Despite progress over the last two decades, access to water, let alone safe water, is still greatly lacking in many villages. Without water, poor sanitation practices and unsafe water can lead to multiple bouts of diarrheal diseases for families, which is one of the leading causes of death of children worldwide and claims more lives than HIV, malaria, and measles combined.
In line with the UN’s Sustainable Goal 6, UVP focuses on prevention by teaching the importance of standard sanitation facilities such as handwashing stations (tippy taps), latrines, and plate stands for drying. This approach is cost-effective: for every $1 spent on providing clean water and educating on healthy sanitation practices, there is an average return of $25.50.
How We Deliver Clean Water and Sanitation Education
Focusing on providing education and access to handwashing facilities to students in primary and secondary schools helps to create lifelong habits that will be shared with their families and keep children healthy for generations. In addition to working with the teachers to construct handwashing facilities, we teach memorable rhyming songs (“Naba Mungalo”) and conduct funny skits to demonstrate the importance of handwashing.
Constructing a new borehole is not just about creating a new water source for a community – education is woven into each aspect. From training the Water User Committee, the group responsible for keeping the well functioning, to conducting educational sessions on keeping water safe from source to mouth, UVP provides education to the entire community about the importance of safe drinking water and how to prevent diarrheal disease.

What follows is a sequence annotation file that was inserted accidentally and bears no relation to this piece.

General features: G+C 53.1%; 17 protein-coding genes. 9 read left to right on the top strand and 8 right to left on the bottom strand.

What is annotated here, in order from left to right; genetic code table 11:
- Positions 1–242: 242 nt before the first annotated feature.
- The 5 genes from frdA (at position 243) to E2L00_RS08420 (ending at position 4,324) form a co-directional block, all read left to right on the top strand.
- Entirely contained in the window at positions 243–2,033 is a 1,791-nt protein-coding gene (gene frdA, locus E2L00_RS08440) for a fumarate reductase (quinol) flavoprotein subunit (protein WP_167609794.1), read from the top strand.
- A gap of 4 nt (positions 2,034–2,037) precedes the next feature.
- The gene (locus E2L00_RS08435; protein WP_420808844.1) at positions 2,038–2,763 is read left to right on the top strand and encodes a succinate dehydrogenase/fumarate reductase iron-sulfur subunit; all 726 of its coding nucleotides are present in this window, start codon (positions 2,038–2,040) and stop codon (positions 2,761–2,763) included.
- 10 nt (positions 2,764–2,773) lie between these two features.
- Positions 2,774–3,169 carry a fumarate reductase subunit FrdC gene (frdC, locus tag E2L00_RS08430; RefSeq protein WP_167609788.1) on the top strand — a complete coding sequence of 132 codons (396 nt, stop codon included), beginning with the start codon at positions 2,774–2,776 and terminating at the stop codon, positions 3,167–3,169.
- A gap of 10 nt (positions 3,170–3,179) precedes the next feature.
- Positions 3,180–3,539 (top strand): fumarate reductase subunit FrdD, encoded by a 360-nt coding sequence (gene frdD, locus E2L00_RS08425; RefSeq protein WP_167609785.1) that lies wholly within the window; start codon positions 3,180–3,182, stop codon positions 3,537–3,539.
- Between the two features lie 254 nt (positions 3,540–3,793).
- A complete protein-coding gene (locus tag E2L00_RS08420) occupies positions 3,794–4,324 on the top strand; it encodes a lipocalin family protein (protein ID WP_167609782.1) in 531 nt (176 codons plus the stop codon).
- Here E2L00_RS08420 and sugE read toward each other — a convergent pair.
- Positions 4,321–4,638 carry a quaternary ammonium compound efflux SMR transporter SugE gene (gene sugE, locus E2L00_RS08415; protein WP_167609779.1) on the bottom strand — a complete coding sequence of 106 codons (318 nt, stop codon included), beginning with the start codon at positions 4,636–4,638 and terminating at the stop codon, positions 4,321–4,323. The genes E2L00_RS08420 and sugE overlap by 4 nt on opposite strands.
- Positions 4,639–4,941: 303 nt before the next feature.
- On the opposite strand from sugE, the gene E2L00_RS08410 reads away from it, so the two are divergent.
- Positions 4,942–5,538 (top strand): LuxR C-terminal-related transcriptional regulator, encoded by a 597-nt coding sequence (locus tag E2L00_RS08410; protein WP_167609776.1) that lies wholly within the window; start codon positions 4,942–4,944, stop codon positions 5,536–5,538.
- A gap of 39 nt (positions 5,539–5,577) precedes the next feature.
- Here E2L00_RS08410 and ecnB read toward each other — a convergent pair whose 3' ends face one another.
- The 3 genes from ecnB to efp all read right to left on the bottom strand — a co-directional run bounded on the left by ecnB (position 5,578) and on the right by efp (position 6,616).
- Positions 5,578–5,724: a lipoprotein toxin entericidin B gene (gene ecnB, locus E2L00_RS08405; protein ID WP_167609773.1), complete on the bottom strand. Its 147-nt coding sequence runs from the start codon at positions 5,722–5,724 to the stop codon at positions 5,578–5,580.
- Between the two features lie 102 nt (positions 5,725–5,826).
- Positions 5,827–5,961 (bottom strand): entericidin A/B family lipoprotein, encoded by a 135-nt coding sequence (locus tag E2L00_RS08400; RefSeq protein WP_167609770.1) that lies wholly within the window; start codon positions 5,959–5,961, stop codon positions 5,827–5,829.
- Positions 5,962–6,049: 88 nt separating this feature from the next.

Sometimes wells break and it costs more to fix them than a community can afford. Following UVP’s tenet of collaboration, we then work to engage the community to raise what funds it can and then supplies the remaining amount. Then, we connect the community with a water engineer from the District Water Office and oversee all the repairs, working with partners when possible. Similar to a new well construction, UVP also provided education to the Water User Committee and educational outreaches about safe water and sanitation to the community.
Campaigns are a compilation of several activities conducted over a short period of time, which target specific groups within a community. From house-to-house visits evaluating existing sanitation facilities, to group education sessions, to selling and constructing subsidized tippy taps, UVP staff work closely with the sub-county Health Assistant to reach as many people as possible with information.
Read how we are working with our communities to ensure good hygiene and access to safe water:
Celebrating UVP’s 20th Anniversary: reflections from co-founder Alison Hayward
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My Children Would Fall Sick One After Another